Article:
Think about the symbolism here, after all. Di Modica’s bull symbolizes a vigorous, unstoppable, spirited capitalism, full of motion and unpredictability and change. By installing Fearless Girl in its way, what do the propagandists at SSgA and McCann, its advertising agency which collaborated in bringing the new statue to Bowling Green, offer in response?

A small, frail little girl standing still.

Vigor? Not especially. Spirit? Some. Motion? Nope. Unpredictability and change? Absolutely not — if anything that little girl would stop the bull. Which is something the feminists and gender-diversity crowd, together with lots of other cultural Marxist cadres, have made careers out of attempting.

Visbal, the Fearless Girl artist, has precisely the take you’d expect. “The bull is beautiful, it’s a stunning piece of art,” she told the New York Post. “But the world changes and we are now running with this bull.” Visbal says her statue represents “Girl power.”

Gavin McInnes, the former Fox News contributor and Rebel Media podcast provocateur, wasn’t impressed. “This is what’s happened with the Left,” he chortled in a hilarious March podcast on the controversy. “They’ve gone so far full circle with their lunacy that I see their points, I see their art and I go, ‘Yeah. That is a great symbol of you guys.’”

As McInnes notes, feminists are the ones choosing to represent themselves not as the Statue of Liberty, or a Valkyrie, or even a lioness but a small child who’d easily have her throat torn out by the bull if it was the threatening figure that statue paints it as. This is of a piece with other feminist fantasy, which can easily be seen every time a Scarlett Johansson or Angelina Jolie beats the crap out of men twice or three times her size at the cinema or in the constant demands for women in the Marines or Special Forces or Navy SEALs.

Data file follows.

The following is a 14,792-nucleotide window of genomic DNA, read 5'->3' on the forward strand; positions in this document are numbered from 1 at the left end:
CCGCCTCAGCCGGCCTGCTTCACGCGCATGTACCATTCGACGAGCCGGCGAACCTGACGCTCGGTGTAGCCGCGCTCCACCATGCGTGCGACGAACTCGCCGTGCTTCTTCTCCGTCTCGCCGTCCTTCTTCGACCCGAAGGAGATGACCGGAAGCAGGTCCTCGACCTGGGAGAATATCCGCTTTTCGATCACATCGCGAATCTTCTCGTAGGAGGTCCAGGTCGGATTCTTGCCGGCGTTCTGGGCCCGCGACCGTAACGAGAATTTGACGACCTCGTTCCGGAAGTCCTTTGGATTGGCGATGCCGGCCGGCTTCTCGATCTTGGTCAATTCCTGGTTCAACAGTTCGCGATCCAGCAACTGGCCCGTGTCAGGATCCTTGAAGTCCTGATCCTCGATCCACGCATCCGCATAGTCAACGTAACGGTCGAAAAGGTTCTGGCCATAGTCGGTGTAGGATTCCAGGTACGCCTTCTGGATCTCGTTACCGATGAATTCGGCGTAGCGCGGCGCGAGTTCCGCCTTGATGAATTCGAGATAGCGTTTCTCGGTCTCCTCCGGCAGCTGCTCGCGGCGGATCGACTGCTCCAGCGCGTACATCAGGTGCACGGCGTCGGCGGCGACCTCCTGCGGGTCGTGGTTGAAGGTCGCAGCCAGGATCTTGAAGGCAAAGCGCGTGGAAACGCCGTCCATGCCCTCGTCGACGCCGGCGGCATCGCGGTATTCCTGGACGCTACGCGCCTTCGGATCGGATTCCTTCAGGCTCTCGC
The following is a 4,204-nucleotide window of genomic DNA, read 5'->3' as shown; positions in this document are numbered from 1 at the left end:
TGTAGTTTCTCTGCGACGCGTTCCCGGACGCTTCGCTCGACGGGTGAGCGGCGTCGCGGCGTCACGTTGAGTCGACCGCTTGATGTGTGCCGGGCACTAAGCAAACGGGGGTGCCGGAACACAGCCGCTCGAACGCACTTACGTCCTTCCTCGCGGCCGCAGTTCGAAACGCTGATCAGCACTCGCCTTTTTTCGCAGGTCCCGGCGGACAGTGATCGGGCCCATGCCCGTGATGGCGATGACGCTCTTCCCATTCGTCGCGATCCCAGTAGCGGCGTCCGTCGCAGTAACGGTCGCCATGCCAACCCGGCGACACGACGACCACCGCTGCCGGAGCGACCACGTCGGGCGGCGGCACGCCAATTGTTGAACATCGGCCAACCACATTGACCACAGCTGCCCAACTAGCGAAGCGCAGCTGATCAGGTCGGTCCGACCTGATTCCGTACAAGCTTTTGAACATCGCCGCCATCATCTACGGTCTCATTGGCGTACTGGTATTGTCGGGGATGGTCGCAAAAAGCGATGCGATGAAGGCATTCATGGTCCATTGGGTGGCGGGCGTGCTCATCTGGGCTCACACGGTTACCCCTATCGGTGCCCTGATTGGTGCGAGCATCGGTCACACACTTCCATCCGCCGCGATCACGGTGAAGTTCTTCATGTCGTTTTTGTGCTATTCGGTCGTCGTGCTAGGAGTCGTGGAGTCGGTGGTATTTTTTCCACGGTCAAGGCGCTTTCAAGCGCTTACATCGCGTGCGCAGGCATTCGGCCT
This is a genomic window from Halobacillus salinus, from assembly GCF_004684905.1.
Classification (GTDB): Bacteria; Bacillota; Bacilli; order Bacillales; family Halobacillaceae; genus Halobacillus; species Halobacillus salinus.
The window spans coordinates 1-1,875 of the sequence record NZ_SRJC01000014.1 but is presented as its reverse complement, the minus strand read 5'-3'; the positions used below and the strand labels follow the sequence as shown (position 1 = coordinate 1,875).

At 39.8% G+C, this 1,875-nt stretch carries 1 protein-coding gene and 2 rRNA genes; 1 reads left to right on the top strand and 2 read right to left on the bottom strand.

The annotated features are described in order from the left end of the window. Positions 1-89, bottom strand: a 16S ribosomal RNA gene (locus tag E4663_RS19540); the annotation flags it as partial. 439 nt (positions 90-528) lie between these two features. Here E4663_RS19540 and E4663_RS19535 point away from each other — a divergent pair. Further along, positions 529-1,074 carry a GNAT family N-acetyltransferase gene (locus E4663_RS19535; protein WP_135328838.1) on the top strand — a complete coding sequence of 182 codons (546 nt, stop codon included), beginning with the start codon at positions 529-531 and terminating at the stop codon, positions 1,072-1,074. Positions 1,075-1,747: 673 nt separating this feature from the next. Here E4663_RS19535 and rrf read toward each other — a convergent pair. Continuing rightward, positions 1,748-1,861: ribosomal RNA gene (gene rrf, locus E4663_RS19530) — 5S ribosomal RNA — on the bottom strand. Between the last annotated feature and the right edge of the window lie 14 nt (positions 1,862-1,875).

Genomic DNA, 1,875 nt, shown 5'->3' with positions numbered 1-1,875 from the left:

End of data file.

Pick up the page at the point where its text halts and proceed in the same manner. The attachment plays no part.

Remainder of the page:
Those are a denial of reality, which continually produces bad results — disappointed females failing the Special Forces tests, complaints about campus “rape culture” when college women mistakenly believe they can drink their male counterparts under the table and end up passed out at a frat house with dodgy and uncomfortable uncertainties the next morning leading to accusations and lives ruined, and even GoFundMe campaigns to pay for medical bills when diminutive feminists with hairy armpits try their hands at rioting only for it to go badly.

Most women have no interest in such escapism. Thank God for that. What’s unnerving is the increasing insistence by the magical-thinking mob that the bull has no horns. One can and should love the bull, while recognizing otherwise.

SSgA’s antics aside, nothing in this discussion excludes women from Wall Street. The question is why Wall Street should care about Girl Power, or tiny fearless princesses, or Gender Diversity index funds. Wall Street is about results, and the people — regardless of race, gender, or any other elements of “identity” — who can drive them. Women who can do that ought to be celebrated for their individual worth — and certainly not infantilized as children for some marketing gimmick.

Wall Street is about the Charging Bull. It isn’t about feminist posturing. That Fearless Girl lacks meaning without Di Modica’s statue tells you all you need to know about its true worth.

Scott McKay
Scott McKay
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Scott McKay is publisher of the Hayride, which offers news and commentary on Louisiana and national politics. He’s also a novelist — check out his first book “Animus: A Tale of Ardenia,” available in Kindle and paperback.